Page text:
Nova Scotia

Tolls lifted for Nova Scotians driving Highway 104's Cobequid Pass

Nova Scotians who used the province's only toll highway no longer have to pay for the privilege. The provincial government has removed the tolls for all Nova Scotia registered cars and trucks.

Tolls remain for non-Nova Scotia registered vehicles

The Nova Scotia government has lifted tolls through the Cobequid Pass for Nova Scotia vehicles. (Google Maps)

Nova Scotians who have long grumbled about having to pay tolls on the Trans-Canada Highway into and out of the province have been given an early Christmas present.

The Cobequid Pass is no longer a pay-to-use section of Highway 104.

The Houston government quietly removed the charge for all Nova Scotia registered vehicles at 11 a.m. Thursday.

"This is an act that we called for a number of times in opposition," said Premier Tim Houston in a conference call with reporters. "We promised it during the [election] campaign and today the removal of the tolls on the Cobequid Pass became a reality."

Tolls will remain in place for non-Nova Scotia passenger and commercial vehicles.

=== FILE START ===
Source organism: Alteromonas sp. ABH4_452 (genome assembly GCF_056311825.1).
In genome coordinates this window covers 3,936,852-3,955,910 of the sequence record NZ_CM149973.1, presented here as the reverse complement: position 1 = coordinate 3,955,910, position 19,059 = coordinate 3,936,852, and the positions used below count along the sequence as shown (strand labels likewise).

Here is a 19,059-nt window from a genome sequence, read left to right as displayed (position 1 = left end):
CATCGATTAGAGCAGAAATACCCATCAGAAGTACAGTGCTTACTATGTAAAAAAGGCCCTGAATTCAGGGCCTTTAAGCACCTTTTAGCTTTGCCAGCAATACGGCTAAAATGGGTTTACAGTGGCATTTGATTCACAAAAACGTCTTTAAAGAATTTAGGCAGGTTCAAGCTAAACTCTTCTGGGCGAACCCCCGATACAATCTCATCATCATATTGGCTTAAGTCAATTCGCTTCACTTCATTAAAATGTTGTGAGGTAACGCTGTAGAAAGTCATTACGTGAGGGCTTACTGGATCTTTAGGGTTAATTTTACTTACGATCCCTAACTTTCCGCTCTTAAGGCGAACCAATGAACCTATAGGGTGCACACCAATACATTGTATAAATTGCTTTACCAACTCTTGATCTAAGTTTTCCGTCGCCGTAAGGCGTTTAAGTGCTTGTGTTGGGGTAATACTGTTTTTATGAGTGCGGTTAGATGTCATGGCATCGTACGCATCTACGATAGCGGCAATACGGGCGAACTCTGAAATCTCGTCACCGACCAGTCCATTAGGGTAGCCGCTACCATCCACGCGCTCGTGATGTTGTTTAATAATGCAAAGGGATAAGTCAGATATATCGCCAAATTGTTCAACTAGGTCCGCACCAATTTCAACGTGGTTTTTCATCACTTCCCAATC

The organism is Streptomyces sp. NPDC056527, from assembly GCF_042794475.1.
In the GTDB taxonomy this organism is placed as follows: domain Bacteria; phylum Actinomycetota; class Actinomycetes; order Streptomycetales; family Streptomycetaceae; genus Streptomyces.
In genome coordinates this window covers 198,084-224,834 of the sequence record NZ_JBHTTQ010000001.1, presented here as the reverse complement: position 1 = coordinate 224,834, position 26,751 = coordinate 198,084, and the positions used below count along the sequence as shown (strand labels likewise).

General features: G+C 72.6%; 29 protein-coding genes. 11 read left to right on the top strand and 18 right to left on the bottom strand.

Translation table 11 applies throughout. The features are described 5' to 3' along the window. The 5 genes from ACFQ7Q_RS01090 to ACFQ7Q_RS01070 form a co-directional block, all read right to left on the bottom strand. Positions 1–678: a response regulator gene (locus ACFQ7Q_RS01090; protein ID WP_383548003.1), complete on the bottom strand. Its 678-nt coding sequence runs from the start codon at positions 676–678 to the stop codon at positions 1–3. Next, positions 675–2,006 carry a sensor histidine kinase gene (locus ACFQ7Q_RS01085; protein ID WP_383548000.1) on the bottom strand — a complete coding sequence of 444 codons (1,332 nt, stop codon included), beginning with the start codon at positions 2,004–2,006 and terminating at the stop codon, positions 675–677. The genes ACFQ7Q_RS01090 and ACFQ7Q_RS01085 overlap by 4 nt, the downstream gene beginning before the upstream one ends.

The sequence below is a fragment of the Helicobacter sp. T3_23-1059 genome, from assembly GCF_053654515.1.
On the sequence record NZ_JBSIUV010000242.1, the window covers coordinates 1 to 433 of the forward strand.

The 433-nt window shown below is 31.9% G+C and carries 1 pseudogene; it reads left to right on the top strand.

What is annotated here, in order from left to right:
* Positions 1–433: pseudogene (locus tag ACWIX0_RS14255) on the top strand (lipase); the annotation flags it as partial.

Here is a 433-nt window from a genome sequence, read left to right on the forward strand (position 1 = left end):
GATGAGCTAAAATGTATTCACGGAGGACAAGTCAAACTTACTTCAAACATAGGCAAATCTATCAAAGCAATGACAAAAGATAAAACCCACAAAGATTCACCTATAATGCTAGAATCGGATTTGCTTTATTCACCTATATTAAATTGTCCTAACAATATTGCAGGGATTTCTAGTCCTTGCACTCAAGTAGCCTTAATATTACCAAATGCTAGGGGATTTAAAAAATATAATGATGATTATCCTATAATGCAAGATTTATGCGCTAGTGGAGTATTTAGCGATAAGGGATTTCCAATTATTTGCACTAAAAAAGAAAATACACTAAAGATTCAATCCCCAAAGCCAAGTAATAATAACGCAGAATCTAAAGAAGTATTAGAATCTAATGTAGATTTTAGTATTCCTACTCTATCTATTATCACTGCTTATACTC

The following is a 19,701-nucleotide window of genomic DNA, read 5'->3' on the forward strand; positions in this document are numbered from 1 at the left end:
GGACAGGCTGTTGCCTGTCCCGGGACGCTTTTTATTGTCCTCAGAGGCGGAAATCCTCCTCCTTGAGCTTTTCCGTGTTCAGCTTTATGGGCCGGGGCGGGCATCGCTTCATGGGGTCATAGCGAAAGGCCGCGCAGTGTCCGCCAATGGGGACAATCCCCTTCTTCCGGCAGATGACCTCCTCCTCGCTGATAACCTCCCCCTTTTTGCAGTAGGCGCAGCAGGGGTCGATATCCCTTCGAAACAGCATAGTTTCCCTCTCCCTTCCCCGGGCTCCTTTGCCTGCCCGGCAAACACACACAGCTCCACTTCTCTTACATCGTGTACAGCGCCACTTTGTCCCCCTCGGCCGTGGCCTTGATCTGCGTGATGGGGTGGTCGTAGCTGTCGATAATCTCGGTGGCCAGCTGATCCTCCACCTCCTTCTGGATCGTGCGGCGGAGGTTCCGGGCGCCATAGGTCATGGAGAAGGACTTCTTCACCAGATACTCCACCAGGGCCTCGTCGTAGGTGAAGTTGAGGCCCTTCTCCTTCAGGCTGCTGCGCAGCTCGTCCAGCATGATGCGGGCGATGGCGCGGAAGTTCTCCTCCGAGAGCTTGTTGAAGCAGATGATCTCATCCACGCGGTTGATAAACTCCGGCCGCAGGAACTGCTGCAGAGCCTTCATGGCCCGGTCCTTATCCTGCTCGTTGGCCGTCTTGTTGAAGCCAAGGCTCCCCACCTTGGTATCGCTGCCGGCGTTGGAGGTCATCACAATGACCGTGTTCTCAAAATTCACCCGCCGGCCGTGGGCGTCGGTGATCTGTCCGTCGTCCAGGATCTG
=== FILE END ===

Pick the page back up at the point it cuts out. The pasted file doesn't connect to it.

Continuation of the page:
About 50% of traffic from out of province 

According to figures supplied by the Department of Public Works, about 50 per cent of the traffic on the 45-kilometre stretch of Highway 104 between Masstown and Thomson Station is out-of-province vehicles.

Prior to the pandemic, that stretch of highway saw an average of 7,600 cars and 2,100 trucks a day. The toll, last set in 2004, ranges from $4 for cars up to $24 for large tractor-trailers and buses.

Revenue generated by tourists and out-of-province commercial traffic is expected to generate more money than is needed for road maintenance and keep the approximately 50 people who work at the toll plaza employed.

"We expect the revenue to be approximately $10.7 million annually," said Public Works Minister Kim Masland. "That money will then deduct the approximately $8.2 million which would be for the cost of operating the plaza." 

That leaves $2.5 million for annual upkeep on the road and other facilities. 

Rest area to go forward

The Houston government is moving ahead with one improvement announced by the previous Liberal government — a rest area for drivers. But a planned satellite maintenance facility situated about halfway along the toll section is now on hold.

The former minister for the department, Lloyd Hines, had said the facility was needed to ensure plows and other equipment could be stationed closer to where they would be needed during bad weather.

The Cobequid Pass first opened in 1997 to replace the old Highway 104, which ran through the Wentworth Valley and was dubbed the valley of death for the high number of traffic fatalities. At the time, the Liberal government said safety was a key factor in deciding to partner with private industry to build a safer alternative.

The highway cost approximately $112.9 million to construct and took 20 months to complete.

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